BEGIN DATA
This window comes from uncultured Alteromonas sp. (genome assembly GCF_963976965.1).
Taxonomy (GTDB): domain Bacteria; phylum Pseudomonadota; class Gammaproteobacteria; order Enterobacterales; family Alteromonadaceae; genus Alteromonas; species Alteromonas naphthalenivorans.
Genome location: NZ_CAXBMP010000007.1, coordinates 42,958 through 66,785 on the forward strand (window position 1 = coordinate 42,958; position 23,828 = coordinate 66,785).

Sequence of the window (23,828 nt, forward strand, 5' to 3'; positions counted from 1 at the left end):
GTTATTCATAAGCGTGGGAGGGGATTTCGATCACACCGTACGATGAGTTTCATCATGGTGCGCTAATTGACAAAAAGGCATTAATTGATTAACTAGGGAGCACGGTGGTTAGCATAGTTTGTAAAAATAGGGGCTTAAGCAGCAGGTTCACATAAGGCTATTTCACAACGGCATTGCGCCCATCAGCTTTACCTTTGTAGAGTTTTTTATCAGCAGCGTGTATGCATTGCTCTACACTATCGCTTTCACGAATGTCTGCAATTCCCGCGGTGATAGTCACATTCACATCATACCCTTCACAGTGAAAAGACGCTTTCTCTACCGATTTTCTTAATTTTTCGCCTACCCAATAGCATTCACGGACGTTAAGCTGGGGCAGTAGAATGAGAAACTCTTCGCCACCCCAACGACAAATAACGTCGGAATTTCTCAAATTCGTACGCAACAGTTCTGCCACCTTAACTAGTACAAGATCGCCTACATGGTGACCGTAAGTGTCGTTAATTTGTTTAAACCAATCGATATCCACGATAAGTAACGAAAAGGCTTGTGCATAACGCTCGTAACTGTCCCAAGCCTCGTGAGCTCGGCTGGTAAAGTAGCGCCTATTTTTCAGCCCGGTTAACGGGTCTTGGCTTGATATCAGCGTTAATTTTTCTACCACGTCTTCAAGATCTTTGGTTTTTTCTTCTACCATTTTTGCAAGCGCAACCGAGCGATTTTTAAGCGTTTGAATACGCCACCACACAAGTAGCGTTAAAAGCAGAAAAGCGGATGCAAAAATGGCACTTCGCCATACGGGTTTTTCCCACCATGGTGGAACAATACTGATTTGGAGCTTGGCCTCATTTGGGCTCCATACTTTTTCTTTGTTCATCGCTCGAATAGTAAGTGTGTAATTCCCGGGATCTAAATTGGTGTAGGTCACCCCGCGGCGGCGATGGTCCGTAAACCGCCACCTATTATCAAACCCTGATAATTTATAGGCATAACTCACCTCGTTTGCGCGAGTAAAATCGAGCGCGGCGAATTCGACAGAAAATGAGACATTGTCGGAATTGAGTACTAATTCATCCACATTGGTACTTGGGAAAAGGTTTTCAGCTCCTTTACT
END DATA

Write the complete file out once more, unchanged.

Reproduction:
This window comes from uncultured Alteromonas sp. (genome assembly GCF_963976965.1).
Taxonomy (GTDB): domain Bacteria; phylum Pseudomonadota; class Gammaproteobacteria; order Enterobacterales; family Alteromonadaceae; genus Alteromonas; species Alteromonas naphthalenivorans.
Genome location: NZ_CAXBMP010000007.1, coordinates 42,958 through 66,785 on the forward strand (window position 1 = coordinate 42,958; position 23,828 = coordinate 66,785).

Sequence of the window (23,828 nt, forward strand, 5' to 3'; positions counted from 1 at the left end):
GTTATTCATAAGCGTGGGAGGGGATTTCGATCACACCGTACGATGAGTTTCATCATGGTGCGCTAATTGACAAAAAGGCATTAATTGATTAACTAGGGAGCACGGTGGTTAGCATAGTTTGTAAAAATAGGGGCTTAAGCAGCAGGTTCACATAAGGCTATTTCACAACGGCATTGCGCCCATCAGCTTTACCTTTGTAGAGTTTTTTATCAGCAGCGTGTATGCATTGCTCTACACTATCGCTTTCACGAATGTCTGCAATTCCCGCGGTGATAGTCACATTCACATCATACCCTTCACAGTGAAAAGACGCTTTCTCTACCGATTTTCTTAATTTTTCGCCTACCCAATAGCATTCACGGACGTTAAGCTGGGGCAGTAGAATGAGAAACTCTTCGCCACCCCAACGACAAATAACGTCGGAATTTCTCAAATTCGTACGCAACAGTTCTGCCACCTTAACTAGTACAAGATCGCCTACATGGTGACCGTAAGTGTCGTTAATTTGTTTAAACCAATCGATATCCACGATAAGTAACGAAAAGGCTTGTGCATAACGCTCGTAACTGTCCCAAGCCTCGTGAGCTCGGCTGGTAAAGTAGCGCCTATTTTTCAGCCCGGTTAACGGGTCTTGGCTTGATATCAGCGTTAATTTTTCTACCACGTCTTCAAGATCTTTGGTTTTTTCTTCTACCATTTTTGCAAGCGCAACCGAGCGATTTTTAAGCGTTTGAATACGCCACCACACAAGTAGCGTTAAAAGCAGAAAAGCGGATGCAAAAATGGCACTTCGCCATACGGGTTTTTCCCACCATGGTGGAACAATACTGATTTGGAGCTTGGCCTCATTTGGGCTCCATACTTTTTCTTTGTTCATCGCTCGAATAGTAAGTGTGTAATTCCCGGGATCTAAATTGGTGTAGGTCACCCCGCGGCGGCGATGGTCCGTAAACCGCCACCTATTATCAAACCCTGATAATTTATAGGCATAACTCACCTCGTTTGCGCGAGTAAAATCGAGCGCGGCGAATTCGACAGAAAATGAGACATTGTCGGAATTGAGTACTAATTCATCCACATTGGTACTTGGGAAAAGGTTTTCAGCTCCTTTACT